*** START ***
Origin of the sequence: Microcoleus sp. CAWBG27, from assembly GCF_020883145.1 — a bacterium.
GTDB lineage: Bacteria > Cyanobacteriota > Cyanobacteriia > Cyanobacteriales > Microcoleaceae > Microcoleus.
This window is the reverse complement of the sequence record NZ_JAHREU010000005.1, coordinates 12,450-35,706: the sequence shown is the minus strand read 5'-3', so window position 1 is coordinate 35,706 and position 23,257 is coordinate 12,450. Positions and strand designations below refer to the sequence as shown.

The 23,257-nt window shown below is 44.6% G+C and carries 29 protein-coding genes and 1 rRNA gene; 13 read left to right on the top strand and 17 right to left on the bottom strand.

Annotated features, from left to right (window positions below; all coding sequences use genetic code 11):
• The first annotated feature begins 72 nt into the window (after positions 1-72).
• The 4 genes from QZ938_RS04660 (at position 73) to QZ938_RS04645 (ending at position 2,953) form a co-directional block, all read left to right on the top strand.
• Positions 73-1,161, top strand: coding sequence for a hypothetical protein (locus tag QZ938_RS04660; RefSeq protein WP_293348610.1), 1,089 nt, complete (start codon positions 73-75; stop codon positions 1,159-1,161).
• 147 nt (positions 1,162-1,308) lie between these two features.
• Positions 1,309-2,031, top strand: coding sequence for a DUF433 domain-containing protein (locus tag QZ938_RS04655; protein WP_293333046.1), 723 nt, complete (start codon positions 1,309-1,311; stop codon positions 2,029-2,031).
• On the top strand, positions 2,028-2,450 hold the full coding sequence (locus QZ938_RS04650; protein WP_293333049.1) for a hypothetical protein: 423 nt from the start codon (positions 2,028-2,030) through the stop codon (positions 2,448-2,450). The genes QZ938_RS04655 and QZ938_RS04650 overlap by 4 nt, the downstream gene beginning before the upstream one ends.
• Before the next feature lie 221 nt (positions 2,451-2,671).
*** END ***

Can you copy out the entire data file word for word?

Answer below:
Origin of the sequence: Microcoleus sp. CAWBG27, from assembly GCF_020883145.1 — a bacterium.
GTDB lineage: Bacteria > Cyanobacteriota > Cyanobacteriia > Cyanobacteriales > Microcoleaceae > Microcoleus.
This window is the reverse complement of the sequence record NZ_JAHREU010000005.1, coordinates 12,450-35,706: the sequence shown is the minus strand read 5'-3', so window position 1 is coordinate 35,706 and position 23,257 is coordinate 12,450. Positions and strand designations below refer to the sequence as shown.

The 23,257-nt window shown below is 44.6% G+C and carries 29 protein-coding genes and 1 rRNA gene; 13 read left to right on the top strand and 17 right to left on the bottom strand.

Annotated features, from left to right (window positions below; all coding sequences use genetic code 11):
• The first annotated feature begins 72 nt into the window (after positions 1-72).
• The 4 genes from QZ938_RS04660 (at position 73) to QZ938_RS04645 (ending at position 2,953) form a co-directional block, all read left to right on the top strand.
• Positions 73-1,161, top strand: coding sequence for a hypothetical protein (locus tag QZ938_RS04660; RefSeq protein WP_293348610.1), 1,089 nt, complete (start codon positions 73-75; stop codon positions 1,159-1,161).
• 147 nt (positions 1,162-1,308) lie between these two features.
• Positions 1,309-2,031, top strand: coding sequence for a DUF433 domain-containing protein (locus tag QZ938_RS04655; protein WP_293333046.1), 723 nt, complete (start codon positions 1,309-1,311; stop codon positions 2,029-2,031).
• On the top strand, positions 2,028-2,450 hold the full coding sequence (locus QZ938_RS04650; protein WP_293333049.1) for a hypothetical protein: 423 nt from the start codon (positions 2,028-2,030) through the stop codon (positions 2,448-2,450). The genes QZ938_RS04655 and QZ938_RS04650 overlap by 4 nt, the downstream gene beginning before the upstream one ends.
• Before the next feature lie 221 nt (positions 2,451-2,671).